When you first launch Roc, it’ll offer you the option to start off with an instrument (WHAT? NO COWBELL? — no, wait, I think they hid it in the drum kits) or to open a sample project. The sample project is the RocDemo which will give you a screen full of instruments.
This project is set in common time at 120 bpm. Each instrument has its own line, with a row of four dots per measure. If you want an instrument to play at one of the beats in the measure, click on the dot. There’s a bunch of instruments on the right side of the screen. You can add instruments individually or by the folder. I added a folder of drums and within a few minutes had several measures of percussion-y goodness playing in a loop, though sometimes the playing would skip — I think something wasn’t completely loaded. Individual controls on each instrument allow you to control panning and volume. If you have an Aviary account (free) you can save your creations, tag them, and set usage rights.
Just messing with this a little bit I found several things missing. I couldn’t find a way to change the BPM or time signature, for example. I couldn’t find a way to play tracks individually — it’s easy to play samples, but I couldn’t isolate an instrument on a track and just play it in a loop as a I added or subtracted beats. And I couldn’t find a way to record my own voice or cigar box guitar solo on top of the provided tracks.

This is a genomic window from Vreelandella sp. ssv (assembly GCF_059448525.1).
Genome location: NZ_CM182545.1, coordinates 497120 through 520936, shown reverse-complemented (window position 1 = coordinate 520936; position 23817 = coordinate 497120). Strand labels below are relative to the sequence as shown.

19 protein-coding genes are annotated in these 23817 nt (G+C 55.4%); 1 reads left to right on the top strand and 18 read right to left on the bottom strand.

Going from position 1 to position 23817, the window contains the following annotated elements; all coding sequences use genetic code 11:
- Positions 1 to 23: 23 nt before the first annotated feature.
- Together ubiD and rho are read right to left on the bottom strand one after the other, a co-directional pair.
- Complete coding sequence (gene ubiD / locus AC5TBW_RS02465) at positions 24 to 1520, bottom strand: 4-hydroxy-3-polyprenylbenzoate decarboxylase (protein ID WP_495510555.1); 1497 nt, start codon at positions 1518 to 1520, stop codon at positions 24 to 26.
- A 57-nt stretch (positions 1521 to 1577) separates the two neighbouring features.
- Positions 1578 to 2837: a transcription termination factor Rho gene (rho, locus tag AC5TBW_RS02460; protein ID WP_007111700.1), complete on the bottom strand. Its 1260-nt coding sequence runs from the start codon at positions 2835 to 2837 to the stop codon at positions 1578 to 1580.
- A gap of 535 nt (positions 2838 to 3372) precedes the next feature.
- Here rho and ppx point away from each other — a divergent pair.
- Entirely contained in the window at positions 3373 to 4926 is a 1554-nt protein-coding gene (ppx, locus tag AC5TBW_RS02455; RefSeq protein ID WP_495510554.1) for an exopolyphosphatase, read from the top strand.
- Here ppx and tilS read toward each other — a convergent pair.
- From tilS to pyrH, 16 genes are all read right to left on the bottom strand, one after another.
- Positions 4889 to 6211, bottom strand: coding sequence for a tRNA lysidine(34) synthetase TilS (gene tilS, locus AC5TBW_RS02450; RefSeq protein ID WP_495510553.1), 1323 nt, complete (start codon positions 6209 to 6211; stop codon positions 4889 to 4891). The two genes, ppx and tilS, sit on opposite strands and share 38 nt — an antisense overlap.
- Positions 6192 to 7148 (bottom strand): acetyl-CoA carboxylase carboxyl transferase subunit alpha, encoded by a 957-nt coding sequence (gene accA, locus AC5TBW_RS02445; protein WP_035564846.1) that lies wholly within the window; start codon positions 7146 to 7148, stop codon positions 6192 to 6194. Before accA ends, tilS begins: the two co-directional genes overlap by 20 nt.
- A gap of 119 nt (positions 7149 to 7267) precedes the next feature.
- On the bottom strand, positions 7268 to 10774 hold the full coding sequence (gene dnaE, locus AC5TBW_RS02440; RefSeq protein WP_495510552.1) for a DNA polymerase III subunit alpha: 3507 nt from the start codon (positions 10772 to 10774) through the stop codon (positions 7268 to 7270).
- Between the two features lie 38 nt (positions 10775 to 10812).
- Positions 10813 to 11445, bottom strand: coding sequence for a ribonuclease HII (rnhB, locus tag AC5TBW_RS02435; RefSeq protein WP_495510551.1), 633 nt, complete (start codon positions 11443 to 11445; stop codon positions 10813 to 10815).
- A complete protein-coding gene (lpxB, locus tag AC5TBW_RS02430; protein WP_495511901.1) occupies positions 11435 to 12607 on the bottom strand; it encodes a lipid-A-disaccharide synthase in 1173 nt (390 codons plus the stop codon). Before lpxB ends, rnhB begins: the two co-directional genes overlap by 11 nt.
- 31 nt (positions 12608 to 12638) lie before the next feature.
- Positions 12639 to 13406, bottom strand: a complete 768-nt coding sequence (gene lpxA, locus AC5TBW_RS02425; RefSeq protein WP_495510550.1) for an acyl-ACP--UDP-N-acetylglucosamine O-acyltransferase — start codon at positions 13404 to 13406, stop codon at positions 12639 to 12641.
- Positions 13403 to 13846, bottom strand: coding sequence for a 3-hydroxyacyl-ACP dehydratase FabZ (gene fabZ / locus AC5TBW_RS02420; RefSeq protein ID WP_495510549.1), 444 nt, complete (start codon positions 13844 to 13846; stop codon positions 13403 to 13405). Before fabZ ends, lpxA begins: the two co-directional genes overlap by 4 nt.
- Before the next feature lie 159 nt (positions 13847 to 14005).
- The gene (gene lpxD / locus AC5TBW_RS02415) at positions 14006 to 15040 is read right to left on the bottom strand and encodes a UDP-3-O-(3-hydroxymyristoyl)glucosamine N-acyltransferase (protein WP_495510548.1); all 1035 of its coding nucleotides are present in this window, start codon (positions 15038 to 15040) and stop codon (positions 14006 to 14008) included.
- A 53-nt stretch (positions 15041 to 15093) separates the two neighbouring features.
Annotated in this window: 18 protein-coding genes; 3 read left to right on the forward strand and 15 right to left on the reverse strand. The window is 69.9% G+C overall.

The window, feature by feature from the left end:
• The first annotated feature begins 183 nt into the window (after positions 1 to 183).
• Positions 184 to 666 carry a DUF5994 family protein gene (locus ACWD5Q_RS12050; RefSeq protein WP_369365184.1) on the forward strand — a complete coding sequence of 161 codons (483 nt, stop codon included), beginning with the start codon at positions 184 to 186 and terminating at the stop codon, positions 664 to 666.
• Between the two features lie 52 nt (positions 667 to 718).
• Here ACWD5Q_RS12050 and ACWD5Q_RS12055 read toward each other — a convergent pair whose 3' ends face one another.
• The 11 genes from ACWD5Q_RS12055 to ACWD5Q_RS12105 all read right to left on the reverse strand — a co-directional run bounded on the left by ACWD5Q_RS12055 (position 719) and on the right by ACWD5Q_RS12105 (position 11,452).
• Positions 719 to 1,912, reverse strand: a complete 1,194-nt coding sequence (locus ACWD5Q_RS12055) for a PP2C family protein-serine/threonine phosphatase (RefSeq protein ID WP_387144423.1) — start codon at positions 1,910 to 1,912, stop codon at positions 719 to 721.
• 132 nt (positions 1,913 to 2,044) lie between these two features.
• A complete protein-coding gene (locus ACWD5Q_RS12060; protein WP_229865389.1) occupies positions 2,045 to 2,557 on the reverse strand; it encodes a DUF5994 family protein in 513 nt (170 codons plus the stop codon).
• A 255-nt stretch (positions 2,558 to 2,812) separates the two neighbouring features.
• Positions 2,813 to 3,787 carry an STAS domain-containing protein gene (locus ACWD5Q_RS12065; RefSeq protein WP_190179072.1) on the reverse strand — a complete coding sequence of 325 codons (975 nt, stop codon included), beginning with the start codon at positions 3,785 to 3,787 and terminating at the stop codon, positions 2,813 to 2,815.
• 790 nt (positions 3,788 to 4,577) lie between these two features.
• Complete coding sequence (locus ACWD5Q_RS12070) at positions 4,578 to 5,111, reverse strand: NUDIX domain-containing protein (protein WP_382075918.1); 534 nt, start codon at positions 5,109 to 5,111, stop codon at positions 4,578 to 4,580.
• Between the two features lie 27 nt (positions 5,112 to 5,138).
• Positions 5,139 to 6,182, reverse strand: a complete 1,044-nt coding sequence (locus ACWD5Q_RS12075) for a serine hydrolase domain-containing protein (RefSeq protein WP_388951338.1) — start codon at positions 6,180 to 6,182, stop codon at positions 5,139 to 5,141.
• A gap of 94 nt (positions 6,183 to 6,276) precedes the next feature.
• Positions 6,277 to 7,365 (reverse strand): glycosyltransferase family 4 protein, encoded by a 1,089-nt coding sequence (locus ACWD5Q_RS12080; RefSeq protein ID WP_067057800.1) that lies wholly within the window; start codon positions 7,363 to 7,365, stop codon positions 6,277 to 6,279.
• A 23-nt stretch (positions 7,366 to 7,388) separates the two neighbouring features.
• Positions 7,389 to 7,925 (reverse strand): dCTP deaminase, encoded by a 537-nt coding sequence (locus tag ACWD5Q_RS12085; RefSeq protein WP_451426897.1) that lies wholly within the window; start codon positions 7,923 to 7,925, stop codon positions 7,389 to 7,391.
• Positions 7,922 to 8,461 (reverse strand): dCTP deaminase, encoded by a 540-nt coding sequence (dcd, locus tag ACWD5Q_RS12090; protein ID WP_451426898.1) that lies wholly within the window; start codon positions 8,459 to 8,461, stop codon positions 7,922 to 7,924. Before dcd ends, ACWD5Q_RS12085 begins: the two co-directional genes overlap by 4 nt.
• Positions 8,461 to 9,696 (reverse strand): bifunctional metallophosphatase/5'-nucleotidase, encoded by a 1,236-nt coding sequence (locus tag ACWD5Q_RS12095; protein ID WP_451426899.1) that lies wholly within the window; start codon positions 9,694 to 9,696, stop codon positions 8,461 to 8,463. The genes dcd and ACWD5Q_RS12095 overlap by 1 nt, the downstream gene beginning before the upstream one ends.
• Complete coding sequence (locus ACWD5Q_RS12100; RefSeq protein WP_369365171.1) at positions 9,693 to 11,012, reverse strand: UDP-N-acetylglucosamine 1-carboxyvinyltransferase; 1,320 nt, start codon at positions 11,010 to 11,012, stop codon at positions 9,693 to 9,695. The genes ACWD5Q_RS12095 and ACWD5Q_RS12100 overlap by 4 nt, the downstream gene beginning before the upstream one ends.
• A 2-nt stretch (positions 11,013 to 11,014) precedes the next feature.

Then I noticed that there was an “Unlock More Features” link at the top of the page, which I figured was a pitch (you’ll pardon the pun) for a pay version. It’s not; instead, it’ll unlock many of the features I missed if you’ll provide five e-mail addresses for beta invitations. Now, when I put up this post, it’ll go to over 15,000 people between the RSS feed and the e-mail and the Facebook “Like” page. But the thing is everyone receiving these posts has asked to receive them. I would be uncomfortable providing Aviary with five e-mail addresses unless I knew five people who are really looking for an online music creator – and, sadly, I don’t.
Roc will absolutely not take the place of more advanced desktop software any more than Phoenix can, for me, take the place of GIMP. But like Phoenix, sometimes you need accessibility and ease of use far more than you need every last little feature in your desktop software. Despite the fact that there are some fundamental things you can’t change about Roc (at least not without giving out some e-mail addresses) it’s easy to noodle around and crank out little musical loops. Play with it and see what you think.